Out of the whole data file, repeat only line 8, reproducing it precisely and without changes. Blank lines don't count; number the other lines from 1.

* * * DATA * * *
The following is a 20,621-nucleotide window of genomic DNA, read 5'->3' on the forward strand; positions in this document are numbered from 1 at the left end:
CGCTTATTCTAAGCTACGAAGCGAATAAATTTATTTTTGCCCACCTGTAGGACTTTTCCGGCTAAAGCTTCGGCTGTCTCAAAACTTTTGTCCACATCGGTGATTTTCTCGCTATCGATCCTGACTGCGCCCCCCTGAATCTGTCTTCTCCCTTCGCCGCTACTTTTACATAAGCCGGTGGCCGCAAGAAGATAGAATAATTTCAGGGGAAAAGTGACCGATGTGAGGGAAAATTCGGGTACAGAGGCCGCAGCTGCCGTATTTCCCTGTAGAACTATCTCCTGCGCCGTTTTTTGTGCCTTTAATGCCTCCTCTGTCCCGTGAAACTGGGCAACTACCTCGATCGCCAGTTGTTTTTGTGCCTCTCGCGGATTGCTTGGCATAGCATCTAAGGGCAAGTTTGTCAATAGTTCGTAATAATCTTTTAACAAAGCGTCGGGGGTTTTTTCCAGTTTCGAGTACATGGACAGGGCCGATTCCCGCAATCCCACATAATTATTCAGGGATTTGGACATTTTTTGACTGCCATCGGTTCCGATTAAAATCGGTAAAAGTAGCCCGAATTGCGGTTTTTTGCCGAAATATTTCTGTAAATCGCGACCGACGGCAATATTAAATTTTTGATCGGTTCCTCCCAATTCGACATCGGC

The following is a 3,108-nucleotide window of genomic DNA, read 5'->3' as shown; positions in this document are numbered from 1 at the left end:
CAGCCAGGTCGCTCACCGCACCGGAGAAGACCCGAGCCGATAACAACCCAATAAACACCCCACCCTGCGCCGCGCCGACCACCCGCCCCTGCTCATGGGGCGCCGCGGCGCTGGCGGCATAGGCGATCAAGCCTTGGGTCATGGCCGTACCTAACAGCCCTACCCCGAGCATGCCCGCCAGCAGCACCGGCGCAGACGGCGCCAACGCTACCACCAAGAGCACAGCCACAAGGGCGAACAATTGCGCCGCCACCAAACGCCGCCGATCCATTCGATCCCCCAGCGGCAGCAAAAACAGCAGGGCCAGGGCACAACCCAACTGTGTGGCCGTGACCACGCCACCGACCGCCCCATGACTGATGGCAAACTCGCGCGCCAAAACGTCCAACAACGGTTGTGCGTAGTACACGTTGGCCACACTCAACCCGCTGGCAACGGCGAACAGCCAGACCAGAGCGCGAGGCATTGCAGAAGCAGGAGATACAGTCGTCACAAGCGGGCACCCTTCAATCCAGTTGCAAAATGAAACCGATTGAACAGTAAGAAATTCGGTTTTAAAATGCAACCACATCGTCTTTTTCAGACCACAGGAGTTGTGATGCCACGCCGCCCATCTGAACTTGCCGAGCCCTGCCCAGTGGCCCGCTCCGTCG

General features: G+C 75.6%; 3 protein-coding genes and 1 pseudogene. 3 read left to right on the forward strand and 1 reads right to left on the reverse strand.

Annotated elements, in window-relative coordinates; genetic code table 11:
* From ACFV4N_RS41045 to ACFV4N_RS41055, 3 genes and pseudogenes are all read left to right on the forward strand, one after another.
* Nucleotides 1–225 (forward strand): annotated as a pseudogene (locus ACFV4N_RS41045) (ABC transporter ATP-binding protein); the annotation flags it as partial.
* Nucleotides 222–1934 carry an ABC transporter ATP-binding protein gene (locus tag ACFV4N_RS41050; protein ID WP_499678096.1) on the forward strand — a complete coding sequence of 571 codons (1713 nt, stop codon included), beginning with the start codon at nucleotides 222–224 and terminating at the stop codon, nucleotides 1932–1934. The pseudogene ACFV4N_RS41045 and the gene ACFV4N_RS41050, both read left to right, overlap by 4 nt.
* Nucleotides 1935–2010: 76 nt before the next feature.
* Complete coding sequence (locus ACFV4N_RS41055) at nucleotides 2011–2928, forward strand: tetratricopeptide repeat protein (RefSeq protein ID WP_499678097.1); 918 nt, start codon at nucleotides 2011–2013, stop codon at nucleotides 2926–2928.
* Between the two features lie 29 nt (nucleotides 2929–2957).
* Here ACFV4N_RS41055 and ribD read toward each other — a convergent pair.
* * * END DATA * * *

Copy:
* Nucleotides 1–225 (forward strand): annotated as a pseudogene (locus ACFV4N_RS41045) (ABC transporter ATP-binding protein); the annotation flags it as partial.